BIOVYNTM PVC supports net-zero-energy constructions(*) in the Netherlands

  • Several construction and renovation projects set for completion later this year in the Netherlands use window frames based on BIOVYNTM, bio-attributed PVC.
  • The use of BIOVYNTM for these projects considerably reduces the carbon footprint of house construction and renovation.
  • “BIOVYNTM has enormous potential for various industries and we’re delighted to see it used more and more in the construction sector”, says Inna Jeschke, Business Unit Manager Polymers of INEOS Inovyn.

Bio-attributed PVC is making its way in the construction sector. This year, window profile producer Kömmerling will use INEOS Inovyn’s BIOVYNTM – the world’s first commercial PVC made of renewable feedstock – in renovation and new construction projects across the Netherlands.

The first installations are expected in June 2023. The first project, will renovate 19 houses to turn them into net-zero-energy social housings. It will be the first construction project in the world to use certified bio-attributed PVC window frames.

“BIOVYNTM’s unique properties have spoken to yet another sector where more sustainable solutions are required to reduce CO2 emissions,” Inna Jeschke, Business Unit Manager Polymers, explains. “Our product is already trusted by some of the world’s most famous consumer brands, and we are very proud to count Kömmerling amongst them.”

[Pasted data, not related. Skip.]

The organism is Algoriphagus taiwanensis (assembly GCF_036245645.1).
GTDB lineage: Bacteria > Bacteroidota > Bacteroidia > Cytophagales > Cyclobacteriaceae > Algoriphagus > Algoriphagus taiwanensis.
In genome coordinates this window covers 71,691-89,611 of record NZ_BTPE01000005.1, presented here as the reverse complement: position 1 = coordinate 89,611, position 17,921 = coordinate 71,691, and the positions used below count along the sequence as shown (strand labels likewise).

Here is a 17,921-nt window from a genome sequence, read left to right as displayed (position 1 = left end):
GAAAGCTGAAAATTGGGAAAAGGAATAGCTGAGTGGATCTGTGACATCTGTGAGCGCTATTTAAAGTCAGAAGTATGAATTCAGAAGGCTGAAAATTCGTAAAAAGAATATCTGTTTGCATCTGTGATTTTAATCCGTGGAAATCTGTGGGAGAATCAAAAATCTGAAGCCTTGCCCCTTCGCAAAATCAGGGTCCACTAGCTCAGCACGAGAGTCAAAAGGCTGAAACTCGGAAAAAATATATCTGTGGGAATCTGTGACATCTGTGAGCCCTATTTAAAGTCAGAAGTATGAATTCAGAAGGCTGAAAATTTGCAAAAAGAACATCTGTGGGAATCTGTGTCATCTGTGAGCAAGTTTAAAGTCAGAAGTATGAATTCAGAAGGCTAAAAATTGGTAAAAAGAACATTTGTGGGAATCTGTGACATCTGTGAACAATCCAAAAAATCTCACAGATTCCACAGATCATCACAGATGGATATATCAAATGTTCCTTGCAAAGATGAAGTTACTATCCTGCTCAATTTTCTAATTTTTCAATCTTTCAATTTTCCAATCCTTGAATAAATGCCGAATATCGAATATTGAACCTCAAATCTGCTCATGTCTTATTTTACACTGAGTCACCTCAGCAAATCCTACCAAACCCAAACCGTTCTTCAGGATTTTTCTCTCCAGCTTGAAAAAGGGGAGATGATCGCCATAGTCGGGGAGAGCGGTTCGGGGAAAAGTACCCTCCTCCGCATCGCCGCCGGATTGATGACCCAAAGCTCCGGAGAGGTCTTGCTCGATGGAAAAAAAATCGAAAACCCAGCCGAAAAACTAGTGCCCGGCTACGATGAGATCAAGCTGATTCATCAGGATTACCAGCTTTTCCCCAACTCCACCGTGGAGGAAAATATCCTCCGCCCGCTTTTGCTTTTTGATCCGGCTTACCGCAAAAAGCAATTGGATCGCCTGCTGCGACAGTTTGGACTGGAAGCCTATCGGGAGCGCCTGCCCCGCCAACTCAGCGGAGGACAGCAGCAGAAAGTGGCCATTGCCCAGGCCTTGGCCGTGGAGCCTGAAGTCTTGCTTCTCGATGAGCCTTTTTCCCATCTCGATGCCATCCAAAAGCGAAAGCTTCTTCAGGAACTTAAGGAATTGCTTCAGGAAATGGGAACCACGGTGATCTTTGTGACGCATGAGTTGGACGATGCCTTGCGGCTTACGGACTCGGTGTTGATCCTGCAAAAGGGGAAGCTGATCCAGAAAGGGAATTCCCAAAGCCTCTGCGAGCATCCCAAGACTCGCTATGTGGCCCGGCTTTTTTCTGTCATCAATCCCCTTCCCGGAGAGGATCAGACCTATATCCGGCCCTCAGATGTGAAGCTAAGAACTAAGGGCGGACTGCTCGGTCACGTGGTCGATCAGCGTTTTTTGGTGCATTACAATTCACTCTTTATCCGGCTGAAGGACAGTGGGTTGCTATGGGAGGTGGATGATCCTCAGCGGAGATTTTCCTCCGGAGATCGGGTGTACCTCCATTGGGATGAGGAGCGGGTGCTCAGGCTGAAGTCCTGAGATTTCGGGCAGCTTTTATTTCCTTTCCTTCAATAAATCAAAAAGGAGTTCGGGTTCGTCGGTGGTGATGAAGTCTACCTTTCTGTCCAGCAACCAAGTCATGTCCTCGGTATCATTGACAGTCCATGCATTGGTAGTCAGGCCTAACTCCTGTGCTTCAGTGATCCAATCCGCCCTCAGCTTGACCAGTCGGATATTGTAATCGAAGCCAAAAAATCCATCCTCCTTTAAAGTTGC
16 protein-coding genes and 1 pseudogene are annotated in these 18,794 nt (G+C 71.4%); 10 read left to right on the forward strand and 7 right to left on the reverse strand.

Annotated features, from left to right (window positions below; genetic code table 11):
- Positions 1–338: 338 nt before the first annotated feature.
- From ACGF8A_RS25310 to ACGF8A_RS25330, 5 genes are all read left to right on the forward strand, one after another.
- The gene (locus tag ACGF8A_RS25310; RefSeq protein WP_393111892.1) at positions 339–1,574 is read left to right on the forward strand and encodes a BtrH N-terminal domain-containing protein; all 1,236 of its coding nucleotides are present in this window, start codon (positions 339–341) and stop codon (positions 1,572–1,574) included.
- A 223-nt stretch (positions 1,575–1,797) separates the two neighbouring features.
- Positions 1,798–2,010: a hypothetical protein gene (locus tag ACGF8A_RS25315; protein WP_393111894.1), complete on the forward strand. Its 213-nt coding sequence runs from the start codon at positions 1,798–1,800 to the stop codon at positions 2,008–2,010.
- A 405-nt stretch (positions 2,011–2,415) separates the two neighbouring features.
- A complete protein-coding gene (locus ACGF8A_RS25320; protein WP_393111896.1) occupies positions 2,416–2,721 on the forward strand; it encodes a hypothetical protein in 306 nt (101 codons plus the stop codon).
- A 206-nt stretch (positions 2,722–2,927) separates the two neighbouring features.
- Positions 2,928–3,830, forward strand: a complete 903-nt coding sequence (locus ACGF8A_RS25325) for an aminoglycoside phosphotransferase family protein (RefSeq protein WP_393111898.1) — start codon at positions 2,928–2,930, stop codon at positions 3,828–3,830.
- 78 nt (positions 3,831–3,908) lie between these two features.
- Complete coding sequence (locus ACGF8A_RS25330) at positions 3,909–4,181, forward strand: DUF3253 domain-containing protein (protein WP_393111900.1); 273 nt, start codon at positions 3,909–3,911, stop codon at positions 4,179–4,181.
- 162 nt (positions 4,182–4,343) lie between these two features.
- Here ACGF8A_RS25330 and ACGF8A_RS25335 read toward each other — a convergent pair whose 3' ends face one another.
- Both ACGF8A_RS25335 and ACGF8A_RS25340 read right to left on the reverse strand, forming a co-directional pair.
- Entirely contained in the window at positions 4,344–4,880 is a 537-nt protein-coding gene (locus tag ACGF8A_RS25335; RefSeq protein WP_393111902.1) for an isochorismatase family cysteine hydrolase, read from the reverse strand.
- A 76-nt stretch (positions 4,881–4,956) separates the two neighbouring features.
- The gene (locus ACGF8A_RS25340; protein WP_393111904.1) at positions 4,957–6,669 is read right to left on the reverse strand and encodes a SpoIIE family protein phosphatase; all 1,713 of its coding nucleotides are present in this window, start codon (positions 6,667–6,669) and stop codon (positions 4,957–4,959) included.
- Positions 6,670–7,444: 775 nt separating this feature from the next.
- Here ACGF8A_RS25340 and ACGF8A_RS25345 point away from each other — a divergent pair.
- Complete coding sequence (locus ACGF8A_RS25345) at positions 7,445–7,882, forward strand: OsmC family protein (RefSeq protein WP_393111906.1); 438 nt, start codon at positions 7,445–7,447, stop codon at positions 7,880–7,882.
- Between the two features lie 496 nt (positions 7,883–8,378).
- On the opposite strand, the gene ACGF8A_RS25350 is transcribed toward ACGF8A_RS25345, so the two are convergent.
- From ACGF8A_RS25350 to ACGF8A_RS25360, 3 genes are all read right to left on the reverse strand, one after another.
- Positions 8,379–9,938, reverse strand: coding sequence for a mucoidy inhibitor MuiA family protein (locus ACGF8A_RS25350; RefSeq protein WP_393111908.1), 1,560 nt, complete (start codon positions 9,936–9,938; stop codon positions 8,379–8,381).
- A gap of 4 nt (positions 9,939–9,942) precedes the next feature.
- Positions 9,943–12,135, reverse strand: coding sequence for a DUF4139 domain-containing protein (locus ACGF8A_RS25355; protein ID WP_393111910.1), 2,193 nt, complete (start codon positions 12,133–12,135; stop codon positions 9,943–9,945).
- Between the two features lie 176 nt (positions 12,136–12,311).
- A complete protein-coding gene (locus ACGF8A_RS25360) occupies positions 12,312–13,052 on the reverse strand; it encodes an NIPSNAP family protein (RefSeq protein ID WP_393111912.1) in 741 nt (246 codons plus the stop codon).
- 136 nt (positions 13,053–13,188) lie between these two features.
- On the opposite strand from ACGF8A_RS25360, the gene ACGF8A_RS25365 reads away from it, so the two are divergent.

INEOS Inovyn’s BIOVYNTM brings a carbon footprint reduction of over 90% compared to traditional PVC without compromising on quality and performance.

“We are proud of this project. It is a first in the industry and we consider it an important step in the development of sustainable building materials. This innovation already saves around 6,000 kilograms of CO2 in the first project,” says Jelmer Bijlsma, Manager for Sustainability and Innovation at Kömmerling NL. 


(*)Zero-Energy Building (ZEB), also known as a Net Zero-Energy (NZE) building, is a building with net zero energy consumption, meaning the total amount of energy used by the building on an annual basis is equal to the amount of renewable energy created on the site(1)(2) or in other definitions by renewable energy sources offsite, using technology such as heat pumps, high efficiency windows and insulation, and solar panels.(3)

(1) "Zero Energy Buildings: A Critical Look at the Definition Paul Torcellini, Shanti Pless, Michael Deru National Renewable Energy Laboratory; Drury Crawley, U.S. Department of Energy. June, 2006

(2) "A Common Definition for Zero Energy Buildings" (PDF). US Department of Energy. September 2015.

(3) "Net-Zero Energy Buildings: A Classification System Based on Renewable Energy Supply Options." Shanti Pless and Paul Torcellini. National Renewable Energy Laboratory report. June 2010"

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